“For the first time in more than 600 years, Eid and Friday prayers were not allowed here,” said Peer Haji Bilal Ahad Hamdani. He is deputy imam at the Khanqah-e-Moula, a 14th-century shrine located on the banks of the Jhelum river in Srinagar’s old town. “Through all the uprisings, we never stopped praying here. In the 1990s, when guns were blazing on all sides, my father used to wake up before dawn every day and recite religious verses here. Even then we didn’t stop praying here.”
But since August 5, when the Centre scrapped special status for Jammu and Kashmir and divided the state into two Union Territories, local authorities have not allowed Eid or the congregational Friday prayers at the shrine.
According to Hamdani, the order came a couple of days before August 9, the first Friday after the Centre announced its decision. “Our local police station in Maharaj Gunj sent for some representatives of the shrine,” he said. “At the police station, they were told you cannot hold prayers on Friday and Eid due to the current situation. When the mosque representatives protested, they were silenced by a threat: ‘Do you want to go to Jodhpur?’”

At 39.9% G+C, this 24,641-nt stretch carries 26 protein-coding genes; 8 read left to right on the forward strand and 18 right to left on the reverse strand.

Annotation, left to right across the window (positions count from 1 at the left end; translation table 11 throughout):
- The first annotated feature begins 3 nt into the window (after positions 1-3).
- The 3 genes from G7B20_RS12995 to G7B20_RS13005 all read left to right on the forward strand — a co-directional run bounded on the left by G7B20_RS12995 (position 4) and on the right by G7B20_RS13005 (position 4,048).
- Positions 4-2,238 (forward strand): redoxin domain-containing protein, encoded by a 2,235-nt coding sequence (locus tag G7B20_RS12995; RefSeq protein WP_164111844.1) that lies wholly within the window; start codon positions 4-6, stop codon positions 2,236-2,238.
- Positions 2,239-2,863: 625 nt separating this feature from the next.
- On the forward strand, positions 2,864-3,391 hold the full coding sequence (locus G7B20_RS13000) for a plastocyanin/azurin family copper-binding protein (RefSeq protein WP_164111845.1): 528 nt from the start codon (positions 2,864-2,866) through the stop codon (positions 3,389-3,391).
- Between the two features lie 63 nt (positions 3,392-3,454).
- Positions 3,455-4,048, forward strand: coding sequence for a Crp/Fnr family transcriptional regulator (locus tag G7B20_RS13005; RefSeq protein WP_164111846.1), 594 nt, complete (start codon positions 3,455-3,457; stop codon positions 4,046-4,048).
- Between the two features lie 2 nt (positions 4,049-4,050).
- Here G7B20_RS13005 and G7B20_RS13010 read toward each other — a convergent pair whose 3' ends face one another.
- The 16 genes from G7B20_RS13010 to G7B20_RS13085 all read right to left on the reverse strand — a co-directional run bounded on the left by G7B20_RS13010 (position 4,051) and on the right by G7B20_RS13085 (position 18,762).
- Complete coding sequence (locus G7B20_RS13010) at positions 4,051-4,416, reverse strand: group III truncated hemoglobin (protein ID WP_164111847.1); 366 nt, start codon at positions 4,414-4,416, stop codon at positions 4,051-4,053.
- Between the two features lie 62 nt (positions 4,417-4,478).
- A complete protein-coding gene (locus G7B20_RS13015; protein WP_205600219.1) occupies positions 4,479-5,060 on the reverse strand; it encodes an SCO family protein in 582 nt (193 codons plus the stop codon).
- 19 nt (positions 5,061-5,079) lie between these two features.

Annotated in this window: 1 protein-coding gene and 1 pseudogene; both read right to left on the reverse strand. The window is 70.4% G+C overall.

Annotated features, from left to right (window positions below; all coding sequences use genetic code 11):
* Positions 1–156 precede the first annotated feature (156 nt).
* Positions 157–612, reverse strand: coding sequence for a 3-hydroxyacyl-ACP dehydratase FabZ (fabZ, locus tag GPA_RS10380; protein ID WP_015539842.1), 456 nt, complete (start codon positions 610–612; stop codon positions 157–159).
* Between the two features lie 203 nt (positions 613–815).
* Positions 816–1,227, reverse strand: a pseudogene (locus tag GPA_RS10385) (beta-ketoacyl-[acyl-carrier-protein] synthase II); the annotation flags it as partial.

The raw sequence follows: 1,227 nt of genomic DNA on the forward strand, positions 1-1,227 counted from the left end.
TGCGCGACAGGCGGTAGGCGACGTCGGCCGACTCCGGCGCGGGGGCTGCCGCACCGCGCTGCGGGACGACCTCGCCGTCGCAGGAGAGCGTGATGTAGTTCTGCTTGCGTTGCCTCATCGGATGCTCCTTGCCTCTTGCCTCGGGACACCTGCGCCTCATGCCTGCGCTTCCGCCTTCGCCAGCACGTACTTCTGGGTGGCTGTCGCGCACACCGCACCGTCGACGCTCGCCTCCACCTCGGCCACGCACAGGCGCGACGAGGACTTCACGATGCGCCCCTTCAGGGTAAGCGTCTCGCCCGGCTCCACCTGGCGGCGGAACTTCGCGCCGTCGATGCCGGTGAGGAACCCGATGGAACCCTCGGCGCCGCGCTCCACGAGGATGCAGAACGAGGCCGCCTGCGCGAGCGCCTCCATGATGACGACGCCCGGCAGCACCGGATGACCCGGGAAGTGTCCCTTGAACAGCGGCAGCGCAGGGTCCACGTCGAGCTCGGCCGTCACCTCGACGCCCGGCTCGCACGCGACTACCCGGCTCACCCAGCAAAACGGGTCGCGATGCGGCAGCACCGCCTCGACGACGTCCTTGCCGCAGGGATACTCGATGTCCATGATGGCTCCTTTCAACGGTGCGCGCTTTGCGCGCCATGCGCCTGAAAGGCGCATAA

Since the Centre’s decision, hundreds from the Kashmir Valley have been rounded up and sent to jails outside the Valley, including, reportedly, in Rajasthan. Even clerics have not been spared. Scroll.in found at least six cases of clerics and members of religious bodies being detained.
Conversations with over 14 clerics and members of mosque committees across four districts of the Valley suggest a crackdown on mosques and the clergy to prevent mobilisation against the Centre’s decision. A senior Jammu and Kashmir police officer in Srinagar, however, said there was no “crackdown” on the mosques. He also said that clerics were not arrested because of their job. “Those clerics who have been arrested, have been arrested on the basis of some other cases,” he said.
But a sense of siege prevails on mosques. A couple of kilometres from Khanqah is the Asari Shareef Shehri shrine in Kailashpora, which is also centuries old and home to a sacred relic of the Prophet Muhammad. On six occasions every year, the relic is displayed to devotees. Two of those occasions fell in the month of August.